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Thursday, December 3, 2020

Western faces rise in deferred enrollment

COVID-19 causing students to question the value of online education.

A photo of Red Square taken during fall quarter 2020. Red Square would normally be filled with people, if it were not for COVID-19.

By Mathew Willoughby

In the face of COVID-19, an increasing number of students have decided to take the year off from college.

As a result, Western has faced a 169.9% increase in student deferrals this year along with a 5.9% decrease in total enrollment compared to fall 2019.

Increased deferrals and overall decline in college enrollment is occurring nationally, Western Director of Communications Paul Cocke said.

“National reports point to a 16% drop in freshmen enrollment compared to fall 2019,” Cocke said. According to Western Admissions data, first-year student enrollment Western is down 18.2%.

First-year Western student River Sanders is among those who deferred enrollment to Western. 

“I just didn’t think the idea of online school sounded very fun, especially online college,” Sanders said. “I could have four years of something that I enjoy a lot more than, like, three years of something I enjoy, and then a year of something that kind of sucks.”

Western has become familiar with this type of reasoning.

“The educational experience as modified to address health concerns during the pandemic is not the campus experience that they want to have for their first year in college, and they want to wait until it is,” Cocke said.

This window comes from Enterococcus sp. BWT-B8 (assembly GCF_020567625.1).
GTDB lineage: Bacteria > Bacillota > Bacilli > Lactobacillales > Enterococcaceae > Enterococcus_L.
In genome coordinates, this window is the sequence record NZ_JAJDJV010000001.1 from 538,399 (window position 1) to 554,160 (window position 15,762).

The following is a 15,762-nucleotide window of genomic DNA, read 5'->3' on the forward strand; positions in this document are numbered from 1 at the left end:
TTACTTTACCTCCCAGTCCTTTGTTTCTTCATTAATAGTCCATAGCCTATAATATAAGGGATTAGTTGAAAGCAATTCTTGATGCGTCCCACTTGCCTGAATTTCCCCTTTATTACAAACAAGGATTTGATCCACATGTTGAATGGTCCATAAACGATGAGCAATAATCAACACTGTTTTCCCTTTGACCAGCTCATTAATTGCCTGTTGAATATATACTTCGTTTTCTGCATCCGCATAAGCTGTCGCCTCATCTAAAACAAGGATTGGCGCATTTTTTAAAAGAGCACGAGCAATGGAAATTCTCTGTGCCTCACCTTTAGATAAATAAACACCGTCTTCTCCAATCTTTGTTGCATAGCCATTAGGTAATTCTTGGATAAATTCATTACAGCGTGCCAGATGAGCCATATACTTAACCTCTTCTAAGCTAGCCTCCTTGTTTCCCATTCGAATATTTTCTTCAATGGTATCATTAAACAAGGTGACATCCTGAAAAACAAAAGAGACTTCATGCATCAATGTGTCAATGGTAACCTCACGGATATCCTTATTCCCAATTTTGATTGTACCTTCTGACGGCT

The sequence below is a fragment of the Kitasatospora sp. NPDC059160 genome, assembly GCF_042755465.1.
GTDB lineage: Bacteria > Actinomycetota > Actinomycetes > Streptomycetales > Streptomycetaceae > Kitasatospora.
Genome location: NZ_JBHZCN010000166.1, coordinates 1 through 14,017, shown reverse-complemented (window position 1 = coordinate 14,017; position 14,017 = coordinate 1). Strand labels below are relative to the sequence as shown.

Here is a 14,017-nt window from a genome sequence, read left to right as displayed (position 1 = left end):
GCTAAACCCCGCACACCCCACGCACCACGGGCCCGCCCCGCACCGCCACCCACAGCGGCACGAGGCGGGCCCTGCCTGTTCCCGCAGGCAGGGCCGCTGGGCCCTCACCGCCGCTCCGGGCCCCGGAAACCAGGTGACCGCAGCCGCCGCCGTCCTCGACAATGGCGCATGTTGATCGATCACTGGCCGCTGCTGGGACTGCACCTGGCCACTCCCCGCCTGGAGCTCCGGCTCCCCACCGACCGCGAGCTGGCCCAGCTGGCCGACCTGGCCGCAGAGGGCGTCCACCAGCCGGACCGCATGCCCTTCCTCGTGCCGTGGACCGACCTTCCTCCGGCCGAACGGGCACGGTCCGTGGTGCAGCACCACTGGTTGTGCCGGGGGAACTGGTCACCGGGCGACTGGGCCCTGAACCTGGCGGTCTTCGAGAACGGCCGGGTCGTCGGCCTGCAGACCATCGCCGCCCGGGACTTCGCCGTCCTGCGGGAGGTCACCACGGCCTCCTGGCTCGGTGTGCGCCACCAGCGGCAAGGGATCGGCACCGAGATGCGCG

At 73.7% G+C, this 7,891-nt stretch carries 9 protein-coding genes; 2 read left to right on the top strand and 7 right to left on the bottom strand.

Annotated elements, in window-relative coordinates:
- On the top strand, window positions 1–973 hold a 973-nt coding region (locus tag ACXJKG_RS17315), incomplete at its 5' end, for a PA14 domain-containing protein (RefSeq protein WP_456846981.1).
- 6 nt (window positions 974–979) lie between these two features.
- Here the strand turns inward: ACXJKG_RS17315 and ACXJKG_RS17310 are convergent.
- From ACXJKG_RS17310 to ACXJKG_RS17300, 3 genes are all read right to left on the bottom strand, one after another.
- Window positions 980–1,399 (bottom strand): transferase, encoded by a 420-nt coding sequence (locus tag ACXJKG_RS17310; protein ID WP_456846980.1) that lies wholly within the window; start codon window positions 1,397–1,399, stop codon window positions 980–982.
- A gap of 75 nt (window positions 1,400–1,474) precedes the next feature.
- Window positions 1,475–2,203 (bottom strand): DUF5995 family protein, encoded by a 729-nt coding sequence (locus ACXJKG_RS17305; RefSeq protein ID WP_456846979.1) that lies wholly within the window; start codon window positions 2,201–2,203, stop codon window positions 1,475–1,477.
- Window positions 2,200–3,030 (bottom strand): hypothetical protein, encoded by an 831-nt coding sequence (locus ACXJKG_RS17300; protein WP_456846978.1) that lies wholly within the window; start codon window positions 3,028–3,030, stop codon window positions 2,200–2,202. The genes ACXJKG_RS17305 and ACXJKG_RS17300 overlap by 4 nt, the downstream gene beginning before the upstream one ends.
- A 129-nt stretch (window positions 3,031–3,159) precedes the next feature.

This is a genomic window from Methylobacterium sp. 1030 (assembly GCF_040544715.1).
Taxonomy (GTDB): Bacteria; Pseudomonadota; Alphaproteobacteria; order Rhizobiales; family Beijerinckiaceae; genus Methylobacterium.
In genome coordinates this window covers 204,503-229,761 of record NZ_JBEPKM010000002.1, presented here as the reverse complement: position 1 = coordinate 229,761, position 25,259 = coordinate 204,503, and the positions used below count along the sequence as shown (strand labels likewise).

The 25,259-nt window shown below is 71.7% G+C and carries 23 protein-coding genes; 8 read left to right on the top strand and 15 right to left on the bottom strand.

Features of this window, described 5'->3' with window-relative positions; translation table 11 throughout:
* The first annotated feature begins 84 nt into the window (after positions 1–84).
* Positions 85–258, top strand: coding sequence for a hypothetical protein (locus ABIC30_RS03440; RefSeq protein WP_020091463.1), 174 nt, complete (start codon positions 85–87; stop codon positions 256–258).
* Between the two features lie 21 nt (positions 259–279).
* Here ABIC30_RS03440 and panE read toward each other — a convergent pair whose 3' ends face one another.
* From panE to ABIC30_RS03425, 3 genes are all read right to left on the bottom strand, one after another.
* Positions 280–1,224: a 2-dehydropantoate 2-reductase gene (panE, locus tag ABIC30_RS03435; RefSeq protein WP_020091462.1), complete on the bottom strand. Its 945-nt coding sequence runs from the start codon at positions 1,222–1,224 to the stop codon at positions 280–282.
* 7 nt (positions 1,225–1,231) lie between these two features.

The online format is one of the minor reasons students are deferring enrollment, Ethan Knight said. The main reason is cost, he said.

Knight is the founder and executive director of the Gap Year Association, an organization that, according to its website, wants “to maximize the potential of young adults, through accessible and meaningful gap year opportunities.”

“Why is it that we charge less for an online sort of degree than we do for in person?” Knight said. “I think that this is one of the biggest reasons why students are sort of choosing to take a big gap year.”

One of the difficulties of deferring is that the college may still require students to pay even if they have decided to defer, Knight said. The Gap Year Association has been notified of  many class action lawsuits defending students who have deferred enrollment but are being asked to pay for the semester anyway, he said.

“Students are feeling like they’re being scammed, and colleges are in survival mode,” Knight said.  

Sanders first thought of deferring when he heard one of his peers had a difficult time with online courses at Western last spring quarter, he said. 

“I’d rather just work and save money than go to online school,” Sanders said.

Every student should consider taking a gap year, Knight said.

“What I say is every student would benefit from taking one, but I also say they’re not right for everybody,” Knight said. 

Those interested in taking a gap year need to be self-driven, Knight said.

Western recommends that those taking a gap year continue learning, stay in touch with Western admissions staff and stay informed of Western updates, Cocke said.

Sanders remains torn between the relief of not having to sit in Zoom calls and missing being around people his own age.

“That’s probably what I miss the most, is just constantly being surrounded by peers, is kind of, like, really comforting,” he said.


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